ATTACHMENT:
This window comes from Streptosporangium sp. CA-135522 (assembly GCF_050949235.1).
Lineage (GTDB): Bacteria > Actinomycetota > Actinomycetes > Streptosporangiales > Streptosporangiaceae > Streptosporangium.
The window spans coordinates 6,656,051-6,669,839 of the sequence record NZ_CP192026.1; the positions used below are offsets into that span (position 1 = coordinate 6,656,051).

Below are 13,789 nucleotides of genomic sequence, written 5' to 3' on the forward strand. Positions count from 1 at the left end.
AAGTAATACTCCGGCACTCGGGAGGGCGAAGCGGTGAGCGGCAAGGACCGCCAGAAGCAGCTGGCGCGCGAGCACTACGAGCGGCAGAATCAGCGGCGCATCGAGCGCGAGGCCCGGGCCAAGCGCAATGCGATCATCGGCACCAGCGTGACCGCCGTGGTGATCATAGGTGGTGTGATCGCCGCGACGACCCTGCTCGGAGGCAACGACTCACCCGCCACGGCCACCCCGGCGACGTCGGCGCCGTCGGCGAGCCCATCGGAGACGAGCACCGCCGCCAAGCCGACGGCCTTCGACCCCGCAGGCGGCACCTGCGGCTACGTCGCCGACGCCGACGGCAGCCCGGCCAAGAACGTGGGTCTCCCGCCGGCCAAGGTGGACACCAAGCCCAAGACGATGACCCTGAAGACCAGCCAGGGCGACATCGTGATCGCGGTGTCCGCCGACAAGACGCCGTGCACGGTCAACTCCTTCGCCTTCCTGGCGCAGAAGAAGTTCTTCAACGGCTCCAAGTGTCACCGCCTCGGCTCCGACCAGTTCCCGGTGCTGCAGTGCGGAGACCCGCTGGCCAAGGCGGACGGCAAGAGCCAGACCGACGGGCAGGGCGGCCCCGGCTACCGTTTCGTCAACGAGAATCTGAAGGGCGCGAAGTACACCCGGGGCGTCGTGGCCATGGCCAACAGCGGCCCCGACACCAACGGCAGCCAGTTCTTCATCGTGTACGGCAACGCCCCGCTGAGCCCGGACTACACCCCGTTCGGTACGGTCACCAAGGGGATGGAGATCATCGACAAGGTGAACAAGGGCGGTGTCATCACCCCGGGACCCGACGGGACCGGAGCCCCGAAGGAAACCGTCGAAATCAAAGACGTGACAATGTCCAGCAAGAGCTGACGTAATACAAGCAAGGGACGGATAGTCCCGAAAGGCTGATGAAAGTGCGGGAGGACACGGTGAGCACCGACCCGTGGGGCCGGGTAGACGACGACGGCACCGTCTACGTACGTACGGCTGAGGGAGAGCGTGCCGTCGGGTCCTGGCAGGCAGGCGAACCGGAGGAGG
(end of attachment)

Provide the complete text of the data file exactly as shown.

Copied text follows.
This window comes from Streptosporangium sp. CA-135522 (assembly GCF_050949235.1).
Lineage (GTDB): Bacteria > Actinomycetota > Actinomycetes > Streptosporangiales > Streptosporangiaceae > Streptosporangium.
The window spans coordinates 6,656,051-6,669,839 of the sequence record NZ_CP192026.1; the positions used below are offsets into that span (position 1 = coordinate 6,656,051).

Below are 13,789 nucleotides of genomic sequence, written 5' to 3' on the forward strand. Positions count from 1 at the left end.
AAGTAATACTCCGGCACTCGGGAGGGCGAAGCGGTGAGCGGCAAGGACCGCCAGAAGCAGCTGGCGCGCGAGCACTACGAGCGGCAGAATCAGCGGCGCATCGAGCGCGAGGCCCGGGCCAAGCGCAATGCGATCATCGGCACCAGCGTGACCGCCGTGGTGATCATAGGTGGTGTGATCGCCGCGACGACCCTGCTCGGAGGCAACGACTCACCCGCCACGGCCACCCCGGCGACGTCGGCGCCGTCGGCGAGCCCATCGGAGACGAGCACCGCCGCCAAGCCGACGGCCTTCGACCCCGCAGGCGGCACCTGCGGCTACGTCGCCGACGCCGACGGCAGCCCGGCCAAGAACGTGGGTCTCCCGCCGGCCAAGGTGGACACCAAGCCCAAGACGATGACCCTGAAGACCAGCCAGGGCGACATCGTGATCGCGGTGTCCGCCGACAAGACGCCGTGCACGGTCAACTCCTTCGCCTTCCTGGCGCAGAAGAAGTTCTTCAACGGCTCCAAGTGTCACCGCCTCGGCTCCGACCAGTTCCCGGTGCTGCAGTGCGGAGACCCGCTGGCCAAGGCGGACGGCAAGAGCCAGACCGACGGGCAGGGCGGCCCCGGCTACCGTTTCGTCAACGAGAATCTGAAGGGCGCGAAGTACACCCGGGGCGTCGTGGCCATGGCCAACAGCGGCCCCGACACCAACGGCAGCCAGTTCTTCATCGTGTACGGCAACGCCCCGCTGAGCCCGGACTACACCCCGTTCGGTACGGTCACCAAGGGGATGGAGATCATCGACAAGGTGAACAAGGGCGGTGTCATCACCCCGGGACCCGACGGGACCGGAGCCCCGAAGGAAACCGTCGAAATCAAAGACGTGACAATGTCCAGCAAGAGCTGACGTAATACAAGCAAGGGACGGATAGTCCCGAAAGGCTGATGAAAGTGCGGGAGGACACGGTGAGCACCGACCCGTGGGGCCGGGTAGACGACGACGGCACCGTCTACGTACGTACGGCTGAGGGAGAGCGTGCCGTCGGGTCCTGGCAGGCAGGCGAACCGGAGGAGG